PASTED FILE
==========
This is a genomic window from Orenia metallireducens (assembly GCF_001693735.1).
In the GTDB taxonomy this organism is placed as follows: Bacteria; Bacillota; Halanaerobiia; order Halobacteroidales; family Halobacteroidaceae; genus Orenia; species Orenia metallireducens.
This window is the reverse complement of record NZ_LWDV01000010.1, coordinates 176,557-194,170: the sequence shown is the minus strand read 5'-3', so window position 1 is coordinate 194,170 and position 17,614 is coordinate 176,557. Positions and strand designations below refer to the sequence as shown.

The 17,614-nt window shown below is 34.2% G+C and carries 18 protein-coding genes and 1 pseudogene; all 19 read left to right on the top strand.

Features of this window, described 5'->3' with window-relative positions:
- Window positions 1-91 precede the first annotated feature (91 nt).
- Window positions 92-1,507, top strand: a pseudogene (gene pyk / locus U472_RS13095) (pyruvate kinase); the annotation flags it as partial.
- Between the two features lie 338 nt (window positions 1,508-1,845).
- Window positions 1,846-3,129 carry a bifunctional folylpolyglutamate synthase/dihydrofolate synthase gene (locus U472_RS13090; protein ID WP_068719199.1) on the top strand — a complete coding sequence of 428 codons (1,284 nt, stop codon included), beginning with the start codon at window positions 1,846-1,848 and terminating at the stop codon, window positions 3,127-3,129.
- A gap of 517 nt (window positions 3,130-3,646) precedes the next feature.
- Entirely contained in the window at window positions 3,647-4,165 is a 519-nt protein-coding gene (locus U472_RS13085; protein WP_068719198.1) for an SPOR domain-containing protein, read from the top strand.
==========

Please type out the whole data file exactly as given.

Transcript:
This is a genomic window from Orenia metallireducens (assembly GCF_001693735.1).
In the GTDB taxonomy this organism is placed as follows: Bacteria; Bacillota; Halanaerobiia; order Halobacteroidales; family Halobacteroidaceae; genus Orenia; species Orenia metallireducens.
This window is the reverse complement of record NZ_LWDV01000010.1, coordinates 176,557-194,170: the sequence shown is the minus strand read 5'-3', so window position 1 is coordinate 194,170 and position 17,614 is coordinate 176,557. Positions and strand designations below refer to the sequence as shown.

The 17,614-nt window shown below is 34.2% G+C and carries 18 protein-coding genes and 1 pseudogene; all 19 read left to right on the top strand.

Features of this window, described 5'->3' with window-relative positions:
- Window positions 1-91 precede the first annotated feature (91 nt).
- Window positions 92-1,507, top strand: a pseudogene (gene pyk / locus U472_RS13095) (pyruvate kinase); the annotation flags it as partial.
- Between the two features lie 338 nt (window positions 1,508-1,845).
- Window positions 1,846-3,129 carry a bifunctional folylpolyglutamate synthase/dihydrofolate synthase gene (locus U472_RS13090; protein ID WP_068719199.1) on the top strand — a complete coding sequence of 428 codons (1,284 nt, stop codon included), beginning with the start codon at window positions 1,846-1,848 and terminating at the stop codon, window positions 3,127-3,129.
- A gap of 517 nt (window positions 3,130-3,646) precedes the next feature.
- Entirely contained in the window at window positions 3,647-4,165 is a 519-nt protein-coding gene (locus U472_RS13085; protein WP_068719198.1) for an SPOR domain-containing protein, read from the top strand.